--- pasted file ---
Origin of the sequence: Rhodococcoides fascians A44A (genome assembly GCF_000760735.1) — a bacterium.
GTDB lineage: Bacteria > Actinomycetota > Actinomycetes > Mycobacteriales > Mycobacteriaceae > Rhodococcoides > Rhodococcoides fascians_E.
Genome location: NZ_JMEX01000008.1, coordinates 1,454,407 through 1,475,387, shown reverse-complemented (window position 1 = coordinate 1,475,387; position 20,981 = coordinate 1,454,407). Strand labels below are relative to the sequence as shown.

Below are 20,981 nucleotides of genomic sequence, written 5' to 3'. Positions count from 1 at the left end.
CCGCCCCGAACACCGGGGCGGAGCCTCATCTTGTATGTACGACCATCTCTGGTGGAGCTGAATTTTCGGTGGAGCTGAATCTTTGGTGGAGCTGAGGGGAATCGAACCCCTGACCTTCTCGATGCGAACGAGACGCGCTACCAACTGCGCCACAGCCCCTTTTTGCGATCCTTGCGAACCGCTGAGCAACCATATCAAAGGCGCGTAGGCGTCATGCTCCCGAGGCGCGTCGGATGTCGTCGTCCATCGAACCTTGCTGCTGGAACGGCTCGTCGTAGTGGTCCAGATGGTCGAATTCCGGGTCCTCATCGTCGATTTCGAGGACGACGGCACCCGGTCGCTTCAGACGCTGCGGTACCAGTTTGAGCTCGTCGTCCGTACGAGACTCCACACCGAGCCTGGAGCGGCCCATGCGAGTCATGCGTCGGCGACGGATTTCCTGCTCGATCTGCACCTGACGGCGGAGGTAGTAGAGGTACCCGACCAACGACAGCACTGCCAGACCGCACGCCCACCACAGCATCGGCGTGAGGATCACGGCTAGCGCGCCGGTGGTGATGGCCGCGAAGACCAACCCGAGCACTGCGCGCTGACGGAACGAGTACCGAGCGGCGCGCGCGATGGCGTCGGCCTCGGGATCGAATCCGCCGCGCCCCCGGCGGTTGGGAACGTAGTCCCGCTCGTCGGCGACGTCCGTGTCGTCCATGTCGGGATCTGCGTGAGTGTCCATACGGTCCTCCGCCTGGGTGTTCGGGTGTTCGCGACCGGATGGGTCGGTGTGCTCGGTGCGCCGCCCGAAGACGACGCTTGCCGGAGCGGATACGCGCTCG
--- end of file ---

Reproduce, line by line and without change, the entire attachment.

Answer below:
Origin of the sequence: Rhodococcoides fascians A44A (genome assembly GCF_000760735.1) — a bacterium.
GTDB lineage: Bacteria > Actinomycetota > Actinomycetes > Mycobacteriales > Mycobacteriaceae > Rhodococcoides > Rhodococcoides fascians_E.
Genome location: NZ_JMEX01000008.1, coordinates 1,454,407 through 1,475,387, shown reverse-complemented (window position 1 = coordinate 1,475,387; position 20,981 = coordinate 1,454,407). Strand labels below are relative to the sequence as shown.

Below are 20,981 nucleotides of genomic sequence, written 5' to 3'. Positions count from 1 at the left end.
CCGCCCCGAACACCGGGGCGGAGCCTCATCTTGTATGTACGACCATCTCTGGTGGAGCTGAATTTTCGGTGGAGCTGAATCTTTGGTGGAGCTGAGGGGAATCGAACCCCTGACCTTCTCGATGCGAACGAGACGCGCTACCAACTGCGCCACAGCCCCTTTTTGCGATCCTTGCGAACCGCTGAGCAACCATATCAAAGGCGCGTAGGCGTCATGCTCCCGAGGCGCGTCGGATGTCGTCGTCCATCGAACCTTGCTGCTGGAACGGCTCGTCGTAGTGGTCCAGATGGTCGAATTCCGGGTCCTCATCGTCGATTTCGAGGACGACGGCACCCGGTCGCTTCAGACGCTGCGGTACCAGTTTGAGCTCGTCGTCCGTACGAGACTCCACACCGAGCCTGGAGCGGCCCATGCGAGTCATGCGTCGGCGACGGATTTCCTGCTCGATCTGCACCTGACGGCGGAGGTAGTAGAGGTACCCGACCAACGACAGCACTGCCAGACCGCACGCCCACCACAGCATCGGCGTGAGGATCACGGCTAGCGCGCCGGTGGTGATGGCCGCGAAGACCAACCCGAGCACTGCGCGCTGACGGAACGAGTACCGAGCGGCGCGCGCGATGGCGTCGGCCTCGGGATCGAATCCGCCGCGCCCCCGGCGGTTGGGAACGTAGTCCCGCTCGTCGGCGACGTCCGTGTCGTCCATGTCGGGATCTGCGTGAGTGTCCATACGGTCCTCCGCCTGGGTGTTCGGGTGTTCGCGACCGGATGGGTCGGTGTGCTCGGTGCGCCGCCCGAAGACGACGCTTGCCGGAGCGGATACGCGCTCG